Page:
It’s a Bird! It’s a Plane! It’s… a Pesticide!

by Pat Kelley, BCE

Like Clark Kent changing into Superman, some insecticides begin as mildmannered chemicals that literally couldn’t hurt a flea. Where Superman would use a phone booth (What’s a phone booth?!?) to make his change, one particular group of insecticides changes into more powerful and deadly compounds within the cells of an insect’s body. This chemical alteration is called biotransformation and the pesticides that exhibit this change are called “pro-insecticides.”

Due in part to exploration into nerve gasses during WWII, approximately 90% of the insecticides on the market today attack and kill insects through their nervous system. To defend against these types of poisons, insects and people alike have protein-based defense mechanisms built into their cells that are designed to remove foreign substances. As an example, after a heavy night of drinking, human bodies detoxify from excessive amounts of alcohol with the help of an enzyme named Cytochrome P450. This enzyme binds up with alcohol and chemically changes it into water and other byproducts that are more easily passed through and out of our system. Hangovers and extreme thirst after binge drinking are due to this enzyme flushing out the alcohol as well as a majority of the water that is stored in our body tissue. We basically become dehydrated during this process and we feel bad or sick the next morning.

Its a Pesticide article photo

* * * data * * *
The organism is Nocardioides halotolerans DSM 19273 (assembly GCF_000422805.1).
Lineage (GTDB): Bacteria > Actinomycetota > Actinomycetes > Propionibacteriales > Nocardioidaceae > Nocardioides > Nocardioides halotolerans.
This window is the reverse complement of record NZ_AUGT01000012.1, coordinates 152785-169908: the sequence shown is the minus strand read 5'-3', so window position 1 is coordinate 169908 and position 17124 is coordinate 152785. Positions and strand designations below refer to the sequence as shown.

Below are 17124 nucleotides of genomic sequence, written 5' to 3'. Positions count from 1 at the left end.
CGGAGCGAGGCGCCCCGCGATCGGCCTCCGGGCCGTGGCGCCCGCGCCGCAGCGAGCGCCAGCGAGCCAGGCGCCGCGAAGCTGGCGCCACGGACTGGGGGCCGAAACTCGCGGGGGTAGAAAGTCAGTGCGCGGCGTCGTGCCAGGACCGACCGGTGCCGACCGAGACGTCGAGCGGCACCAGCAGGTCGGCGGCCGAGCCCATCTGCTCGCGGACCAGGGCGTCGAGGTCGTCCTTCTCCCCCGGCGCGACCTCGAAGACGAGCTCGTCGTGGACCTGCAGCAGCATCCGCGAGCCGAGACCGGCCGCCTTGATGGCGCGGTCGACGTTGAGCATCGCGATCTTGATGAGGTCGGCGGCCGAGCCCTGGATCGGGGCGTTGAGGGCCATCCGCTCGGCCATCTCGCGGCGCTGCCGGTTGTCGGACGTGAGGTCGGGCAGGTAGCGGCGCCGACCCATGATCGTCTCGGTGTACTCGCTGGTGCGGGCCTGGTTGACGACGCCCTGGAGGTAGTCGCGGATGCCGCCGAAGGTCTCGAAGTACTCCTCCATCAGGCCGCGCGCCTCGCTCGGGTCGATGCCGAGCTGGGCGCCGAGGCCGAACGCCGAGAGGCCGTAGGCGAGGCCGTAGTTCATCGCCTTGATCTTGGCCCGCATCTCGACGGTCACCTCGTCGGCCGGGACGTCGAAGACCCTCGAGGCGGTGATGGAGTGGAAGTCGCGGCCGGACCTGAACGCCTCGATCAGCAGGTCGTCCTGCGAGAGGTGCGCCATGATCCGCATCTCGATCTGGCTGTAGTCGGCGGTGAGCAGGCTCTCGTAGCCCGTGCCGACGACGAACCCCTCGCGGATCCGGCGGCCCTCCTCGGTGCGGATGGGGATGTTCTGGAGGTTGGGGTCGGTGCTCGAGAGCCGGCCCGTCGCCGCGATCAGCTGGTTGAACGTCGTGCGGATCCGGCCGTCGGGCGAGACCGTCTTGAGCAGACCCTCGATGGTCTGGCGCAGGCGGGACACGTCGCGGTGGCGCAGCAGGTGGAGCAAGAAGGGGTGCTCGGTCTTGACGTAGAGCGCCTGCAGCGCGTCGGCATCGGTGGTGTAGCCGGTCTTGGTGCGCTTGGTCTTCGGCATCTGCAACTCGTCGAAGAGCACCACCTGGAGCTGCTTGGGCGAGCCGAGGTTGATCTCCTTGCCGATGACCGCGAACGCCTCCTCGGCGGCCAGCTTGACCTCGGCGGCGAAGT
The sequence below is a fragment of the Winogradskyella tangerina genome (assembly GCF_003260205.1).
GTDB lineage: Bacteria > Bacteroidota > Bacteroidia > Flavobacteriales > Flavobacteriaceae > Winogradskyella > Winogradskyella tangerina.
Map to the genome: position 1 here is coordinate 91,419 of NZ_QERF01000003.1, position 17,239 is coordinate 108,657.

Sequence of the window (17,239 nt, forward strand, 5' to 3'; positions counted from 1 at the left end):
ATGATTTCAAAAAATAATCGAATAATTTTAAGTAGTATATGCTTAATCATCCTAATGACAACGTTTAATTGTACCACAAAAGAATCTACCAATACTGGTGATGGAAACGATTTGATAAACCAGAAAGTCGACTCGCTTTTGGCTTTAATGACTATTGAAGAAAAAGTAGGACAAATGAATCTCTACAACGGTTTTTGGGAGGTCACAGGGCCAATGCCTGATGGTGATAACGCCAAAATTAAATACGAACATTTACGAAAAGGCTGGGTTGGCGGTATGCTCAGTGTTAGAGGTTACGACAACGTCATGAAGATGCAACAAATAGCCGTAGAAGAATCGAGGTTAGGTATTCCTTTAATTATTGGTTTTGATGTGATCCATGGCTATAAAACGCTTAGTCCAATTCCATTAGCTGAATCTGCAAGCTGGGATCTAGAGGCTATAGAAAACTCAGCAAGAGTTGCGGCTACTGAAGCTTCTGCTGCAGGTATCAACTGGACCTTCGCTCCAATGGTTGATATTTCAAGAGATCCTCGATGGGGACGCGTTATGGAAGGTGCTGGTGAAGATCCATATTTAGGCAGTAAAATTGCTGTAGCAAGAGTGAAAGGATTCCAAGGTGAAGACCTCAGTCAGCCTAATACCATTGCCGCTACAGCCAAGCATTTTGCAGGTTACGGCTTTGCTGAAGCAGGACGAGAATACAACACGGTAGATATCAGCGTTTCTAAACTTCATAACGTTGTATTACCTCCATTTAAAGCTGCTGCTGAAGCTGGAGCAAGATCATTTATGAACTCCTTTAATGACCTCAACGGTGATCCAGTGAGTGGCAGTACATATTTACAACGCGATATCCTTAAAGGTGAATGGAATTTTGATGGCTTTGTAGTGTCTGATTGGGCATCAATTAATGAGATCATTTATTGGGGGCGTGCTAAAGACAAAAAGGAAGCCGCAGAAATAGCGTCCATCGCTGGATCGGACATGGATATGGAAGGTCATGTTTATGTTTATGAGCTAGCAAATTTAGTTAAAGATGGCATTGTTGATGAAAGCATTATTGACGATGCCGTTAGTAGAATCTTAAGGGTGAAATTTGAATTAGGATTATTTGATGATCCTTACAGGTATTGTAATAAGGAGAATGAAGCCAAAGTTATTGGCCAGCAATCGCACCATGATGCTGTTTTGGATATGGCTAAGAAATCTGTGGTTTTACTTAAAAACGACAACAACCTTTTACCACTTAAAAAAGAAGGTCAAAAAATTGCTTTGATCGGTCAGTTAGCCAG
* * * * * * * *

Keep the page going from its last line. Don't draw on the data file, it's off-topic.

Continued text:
In the same way, when an insect comes in contact with foreign chemicals, cellular-level warriors such as Cytochrome P450 enzymes quickly get to work to convert the toxic chemicals into water molecules that can be flushed out of the insect’s system. While typical insecticides are designed to trick or overpower Cytochrome P450 enzymes in order to reach the nervous system of the insect, pro-insecticides embrace these enzymes. In the case of proinsecticides, instead of detoxifying these chemicals, the enzymes actually activate the chemicals. This converts them from relatively non-toxic compounds into deadly pesticides. A few examples of proinsecticides are thiocarbamate insecticides as well as the pesticides indoxacarb, sulfuramid, and chlorfenapyr. One big advantage of pro-insecticides is that their mode of action to kill insects is very different than most standard insecticides. Because of this, they make a great choice when one is looking to rotate pesticide products in order to reduce the likelihood that insect pests will develop resistance to any one type of insecticide. Although it’s not quite bug “kryptonite”, proinsecticides can really be a pest’s biggest weakness.

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